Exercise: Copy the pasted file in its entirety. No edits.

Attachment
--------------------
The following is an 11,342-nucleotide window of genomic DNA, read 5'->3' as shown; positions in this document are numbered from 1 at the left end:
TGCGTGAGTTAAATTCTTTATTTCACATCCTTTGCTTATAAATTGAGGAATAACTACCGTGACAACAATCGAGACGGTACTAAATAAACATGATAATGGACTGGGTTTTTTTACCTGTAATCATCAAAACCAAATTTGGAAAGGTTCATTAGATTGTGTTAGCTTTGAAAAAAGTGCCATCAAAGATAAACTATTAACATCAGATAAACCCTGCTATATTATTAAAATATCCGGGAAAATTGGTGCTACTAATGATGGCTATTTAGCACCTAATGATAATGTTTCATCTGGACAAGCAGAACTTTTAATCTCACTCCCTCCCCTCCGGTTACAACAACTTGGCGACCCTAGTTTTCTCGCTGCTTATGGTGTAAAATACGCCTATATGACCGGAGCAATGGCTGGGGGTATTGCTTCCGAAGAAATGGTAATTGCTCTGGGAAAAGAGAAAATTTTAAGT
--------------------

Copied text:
The following is an 11,342-nucleotide window of genomic DNA, read 5'->3' as shown; positions in this document are numbered from 1 at the left end:
TGCGTGAGTTAAATTCTTTATTTCACATCCTTTGCTTATAAATTGAGGAATAACTACCGTGACAACAATCGAGACGGTACTAAATAAACATGATAATGGACTGGGTTTTTTTACCTGTAATCATCAAAACCAAATTTGGAAAGGTTCATTAGATTGTGTTAGCTTTGAAAAAAGTGCCATCAAAGATAAACTATTAACATCAGATAAACCCTGCTATATTATTAAAATATCCGGGAAAATTGGTGCTACTAATGATGGCTATTTAGCACCTAATGATAATGTTTCATCTGGACAAGCAGAACTTTTAATCTCACTCCCTCCCCTCCGGTTACAACAACTTGGCGACCCTAGTTTTCTCGCTGCTTATGGTGTAAAATACGCCTATATGACCGGAGCAATGGCTGGGGGTATTGCTTCCGAAGAAATGGTAATTGCTCTGGGAAAAGAGAAAATTTTAAGT